Tuesday, April 28, 2015

Left Maryland. In the south, ya'll!

Leg 5:  Smith Creek to Deltaville, VA

We awoke to 41F.  That stinks.  We raised anchor at 7:15 am (which apparently was set quite well, thank you very much).   We motored out of the creek and have the sails up pretty quickly (just the genoa for today).  We cut the engine as we enter Chesapeake Bay.  Again, it's choppy as the river meets the bay combined with current, tide and some wind--similar to a washing machine.  However, the NW wind was at our back and Odin surfed quite nicely with the 1-3 ft waves.  We averaged 6.1 knots, and arrived at our destination an hour early (42 miles in 7 hours instead of 8).  Our only real problem was the high of 59F didn't happen until late afternoon.  Odin excellent.  Crew a little chilly.  We saw a few gusts of 25 and 100 ft of water underneath.  For the first time, we couldn't see the opposite shore of the Chesapeake.  We end up sailing 3/4's of the time with 3/4 genoa.  The winds are supposed to decrease, but as usual, they don't.   We have to start the engines to motor into Deltaville.  Docking was less of an event.  A friendly harbormaster tells the Captain there is cable TV in the lounge--his first in 24 days.  It also turns out, the other PDQ we were interested in just arrived from here from Florida.  Small world.  I tidy up the mess down below (clothes, charts, food wrappers everywhere) and the Captain gives the outside a scrub down (oyster shells on our anchor from Smith Creek?!).  Shore power means the espresso machine and space heater are pressed into service.  We go out for dinner.  (The cat is still asleep.  She doesn't think these arrivals are worth getting up for.)

Day 2 at marina:  The marinas we've visited are top-notch.  Here we paid $64/night.  Dozier's gave us a courtesy car so we went out for breakfast, hit the Ace Hardware store (Awesome store!  Remember before WalMart & Target, when you got everything else at Ace?), grocery store and West Marine.  Since we're headed for the ICW (and a lot of anchoring) we put 60 ft of new anchor chain on the port anchor (main anchor with windlass).  We also picked up new line to replace the second reef line and the First Mate got a new foul weather jacket (that should make the sun come out!)  It rained all afternoon.  Laundry day.

Doesn't make me any warmer, but requires fewer layers.

The Captain does chores and cleans the exterior (for those keeping track, he seems to spend as much time cleaning as fixing!)

Day 3 at marina:  More rain.  We're waiting for better weather on Monday, so grocery run, more laundry, hot showers, cable TV and reading (I started the Chesapeake by Michener, so no dilly-dallying!)  THE SUN IS OUT!  Captain replaces the second reef line (bird's nest--more cleaning).  Water tanks are filled (9 days and still above 1/4 tank).  I made crab cakes & Hemingway's for dinner as we prepare to leave the Chesapeake Bay.
Stunning sunset in Deltaville (Odin is far left)

As I prepare for a hot shower at the marina, I notice water on the floor.  It turns out that when Captain switched to the aux water tank, the valve cracked and was leaking.  Most of the water drained into the bilge once he stopped the leak, while I mopped up the rest with a sponge and bucket.  The previous owner left a box of goodies, which helped, but my Captain ends up plugging the lines with a few wine corks (thanks for the cork holder, Pat!)  Gonna need more wine.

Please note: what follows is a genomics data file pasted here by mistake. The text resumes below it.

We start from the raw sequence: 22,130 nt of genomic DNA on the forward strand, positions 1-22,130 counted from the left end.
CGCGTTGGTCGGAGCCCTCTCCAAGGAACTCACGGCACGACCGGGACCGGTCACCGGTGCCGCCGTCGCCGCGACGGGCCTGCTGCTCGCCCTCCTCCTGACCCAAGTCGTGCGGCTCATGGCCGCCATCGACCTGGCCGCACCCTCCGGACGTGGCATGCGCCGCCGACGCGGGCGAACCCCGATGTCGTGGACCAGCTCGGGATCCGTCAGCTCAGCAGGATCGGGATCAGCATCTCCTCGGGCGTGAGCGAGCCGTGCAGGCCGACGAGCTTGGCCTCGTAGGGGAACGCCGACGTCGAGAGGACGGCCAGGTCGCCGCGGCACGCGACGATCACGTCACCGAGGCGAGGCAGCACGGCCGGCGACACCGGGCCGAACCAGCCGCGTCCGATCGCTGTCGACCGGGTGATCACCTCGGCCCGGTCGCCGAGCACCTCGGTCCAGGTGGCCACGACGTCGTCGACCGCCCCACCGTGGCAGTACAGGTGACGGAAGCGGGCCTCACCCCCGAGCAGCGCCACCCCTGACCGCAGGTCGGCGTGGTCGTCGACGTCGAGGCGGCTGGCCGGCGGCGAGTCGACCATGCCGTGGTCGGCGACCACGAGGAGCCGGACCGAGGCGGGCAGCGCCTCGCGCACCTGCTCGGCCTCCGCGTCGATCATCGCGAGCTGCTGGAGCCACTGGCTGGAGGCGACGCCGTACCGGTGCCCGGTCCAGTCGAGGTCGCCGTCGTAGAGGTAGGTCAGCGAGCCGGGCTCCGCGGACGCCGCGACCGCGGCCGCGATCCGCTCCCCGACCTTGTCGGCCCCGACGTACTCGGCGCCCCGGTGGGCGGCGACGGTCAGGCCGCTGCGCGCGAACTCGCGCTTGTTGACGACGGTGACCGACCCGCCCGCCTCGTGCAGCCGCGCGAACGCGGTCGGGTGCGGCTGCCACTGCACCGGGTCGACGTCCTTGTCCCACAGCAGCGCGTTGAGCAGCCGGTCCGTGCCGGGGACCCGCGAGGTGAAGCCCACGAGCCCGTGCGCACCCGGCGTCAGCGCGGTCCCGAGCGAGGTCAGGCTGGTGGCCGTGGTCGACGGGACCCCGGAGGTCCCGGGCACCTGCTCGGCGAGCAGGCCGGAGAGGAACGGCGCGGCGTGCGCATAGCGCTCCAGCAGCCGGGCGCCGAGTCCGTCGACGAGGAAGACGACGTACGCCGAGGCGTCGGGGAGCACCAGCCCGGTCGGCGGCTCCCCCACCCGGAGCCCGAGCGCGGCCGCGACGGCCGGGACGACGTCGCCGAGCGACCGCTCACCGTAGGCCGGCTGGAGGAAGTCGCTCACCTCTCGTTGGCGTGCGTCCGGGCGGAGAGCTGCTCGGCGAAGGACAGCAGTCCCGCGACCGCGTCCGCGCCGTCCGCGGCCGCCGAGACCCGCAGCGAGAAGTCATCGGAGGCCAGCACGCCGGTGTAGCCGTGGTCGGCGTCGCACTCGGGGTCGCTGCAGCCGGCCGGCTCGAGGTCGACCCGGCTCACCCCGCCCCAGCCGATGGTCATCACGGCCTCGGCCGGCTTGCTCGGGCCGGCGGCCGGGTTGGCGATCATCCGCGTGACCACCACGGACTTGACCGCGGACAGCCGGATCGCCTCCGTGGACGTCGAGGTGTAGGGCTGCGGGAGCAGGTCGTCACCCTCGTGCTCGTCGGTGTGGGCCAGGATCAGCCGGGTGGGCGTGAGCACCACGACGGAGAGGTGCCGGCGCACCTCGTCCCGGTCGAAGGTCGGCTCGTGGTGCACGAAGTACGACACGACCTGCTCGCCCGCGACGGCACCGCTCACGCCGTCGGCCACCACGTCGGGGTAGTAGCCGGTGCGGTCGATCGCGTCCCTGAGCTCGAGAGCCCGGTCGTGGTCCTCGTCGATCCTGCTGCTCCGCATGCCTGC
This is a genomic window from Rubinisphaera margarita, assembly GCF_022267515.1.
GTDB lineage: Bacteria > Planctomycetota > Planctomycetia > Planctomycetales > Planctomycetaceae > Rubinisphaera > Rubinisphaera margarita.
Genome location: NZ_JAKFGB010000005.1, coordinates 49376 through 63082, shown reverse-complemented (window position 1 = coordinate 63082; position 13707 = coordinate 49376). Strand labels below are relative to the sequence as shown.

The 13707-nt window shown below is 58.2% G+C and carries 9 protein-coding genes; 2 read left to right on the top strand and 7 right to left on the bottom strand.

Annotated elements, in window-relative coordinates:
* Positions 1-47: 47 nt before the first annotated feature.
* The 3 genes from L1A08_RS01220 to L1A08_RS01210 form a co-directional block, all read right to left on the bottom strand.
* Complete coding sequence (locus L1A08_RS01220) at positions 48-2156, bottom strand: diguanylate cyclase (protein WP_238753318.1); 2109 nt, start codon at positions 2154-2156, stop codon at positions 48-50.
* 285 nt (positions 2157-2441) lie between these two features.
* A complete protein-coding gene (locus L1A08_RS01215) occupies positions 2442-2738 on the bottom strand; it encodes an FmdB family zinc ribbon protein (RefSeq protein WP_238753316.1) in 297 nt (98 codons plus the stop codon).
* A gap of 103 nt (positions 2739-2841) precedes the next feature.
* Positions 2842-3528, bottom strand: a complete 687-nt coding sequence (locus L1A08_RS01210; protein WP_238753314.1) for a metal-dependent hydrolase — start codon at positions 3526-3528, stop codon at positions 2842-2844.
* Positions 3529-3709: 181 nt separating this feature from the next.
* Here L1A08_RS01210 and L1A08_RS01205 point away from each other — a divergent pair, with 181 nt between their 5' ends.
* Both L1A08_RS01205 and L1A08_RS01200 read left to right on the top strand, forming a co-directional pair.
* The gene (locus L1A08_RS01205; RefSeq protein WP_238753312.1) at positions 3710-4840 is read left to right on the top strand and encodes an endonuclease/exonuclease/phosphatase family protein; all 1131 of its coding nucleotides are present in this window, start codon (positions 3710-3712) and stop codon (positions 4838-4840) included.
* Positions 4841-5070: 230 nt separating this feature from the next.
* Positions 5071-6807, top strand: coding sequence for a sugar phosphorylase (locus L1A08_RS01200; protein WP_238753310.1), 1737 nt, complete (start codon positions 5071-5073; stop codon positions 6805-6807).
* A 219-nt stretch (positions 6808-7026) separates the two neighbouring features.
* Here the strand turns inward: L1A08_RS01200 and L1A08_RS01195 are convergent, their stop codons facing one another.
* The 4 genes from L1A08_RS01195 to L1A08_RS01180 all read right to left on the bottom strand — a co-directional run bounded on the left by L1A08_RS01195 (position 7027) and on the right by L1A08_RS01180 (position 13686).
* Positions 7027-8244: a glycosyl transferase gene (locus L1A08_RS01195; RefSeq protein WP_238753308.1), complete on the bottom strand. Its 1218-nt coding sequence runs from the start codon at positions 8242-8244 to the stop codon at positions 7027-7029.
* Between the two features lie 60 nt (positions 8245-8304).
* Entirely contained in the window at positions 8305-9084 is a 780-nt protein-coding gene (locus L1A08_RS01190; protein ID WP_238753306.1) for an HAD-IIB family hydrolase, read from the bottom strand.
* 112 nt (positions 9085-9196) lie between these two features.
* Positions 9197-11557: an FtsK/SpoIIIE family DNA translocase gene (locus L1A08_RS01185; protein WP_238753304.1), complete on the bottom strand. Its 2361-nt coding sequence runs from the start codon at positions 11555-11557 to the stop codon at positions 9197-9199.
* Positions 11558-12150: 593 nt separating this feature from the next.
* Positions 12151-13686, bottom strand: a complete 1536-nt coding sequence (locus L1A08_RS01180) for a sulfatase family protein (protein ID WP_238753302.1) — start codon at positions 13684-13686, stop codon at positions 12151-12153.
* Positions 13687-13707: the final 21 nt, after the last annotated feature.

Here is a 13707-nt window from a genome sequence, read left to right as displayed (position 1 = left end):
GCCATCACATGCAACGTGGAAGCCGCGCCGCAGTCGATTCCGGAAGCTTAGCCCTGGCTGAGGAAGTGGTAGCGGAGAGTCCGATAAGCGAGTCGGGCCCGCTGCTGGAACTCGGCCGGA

(2 corks top left)
We're low on corks--I mean spares.

Leg 6:  Deltaville to Hampton Roads/Ft Monroe, VA (across from Norfolk):  I love crab.  I hate crab pots.  It's the beginning of the season and they are everywhere.  A local told us that they won't drop them in more than 35 ft of water, so we are forced farther off shore than we planned.  Lot's of big container ships in the channel today, including a few large unidentified hovercraft.  We crossed our first shipping channel (with a Naval warship headed our way.  It was pretty far out, but looked bigger when headed straight for us).  The seas were less than 1 ft and the wind averaged 15 kts.  We were finally comfortable enough to drag the stereo over to the companionway so we could have some tunes.  I even managed to duck down below long enough to fashion a hasty lunch--sandwich for the Captain, crackers with peanut butter for me (OK, but it's not Larabars!)  The First Mate was at the helm most of the day.  The bay is starting to change colors from brown/black to green/blue.  We passed a few more lighthouses (my favorite) and Langley Air Force Base (airplane!)
"Traffic on the port side."
Not our prettiest anchorage--next to the highway, but still fun.  A SUBMARINE just went by.

Straight into Norfolk would have been a long day, ending with navigating a shipping channel that includes Naval warships and container ships.  Pass.  The harbormaster at Deltaville recommending stopping short in Hampton Roads and the crew of Kintala helped us find an anchorage at the mouth of the river, right next to the Fort.  Who doesn't want to go visit a fort?!  There's some crab pots, another sailboat, it's next to the highway (and the tunnel that goes under the bay) and it's not completely sheltered but good enough (free!)

Stats: total time 7:11, 44.4 nautical miles, 6.2 avg.  Avg 15 kt tailwinds. 
Another obligatory sunset photo at Fort Monroe, VA anchorage

It's a nice afternoon so, we have dinner in the cockpit.  My wonderful Captain makes Italian sausage with Marinara and squash.  Captain's tip of the day:  Put the cork in the dinghy BEFORE you lower it down to the water.  AND he's gone (the longest dinghy ride so far--I'll kayak it the next day).  I think he loves his dinghy as much as the sailboat--"get the wifi password while you're over there!"

"And he's off..."

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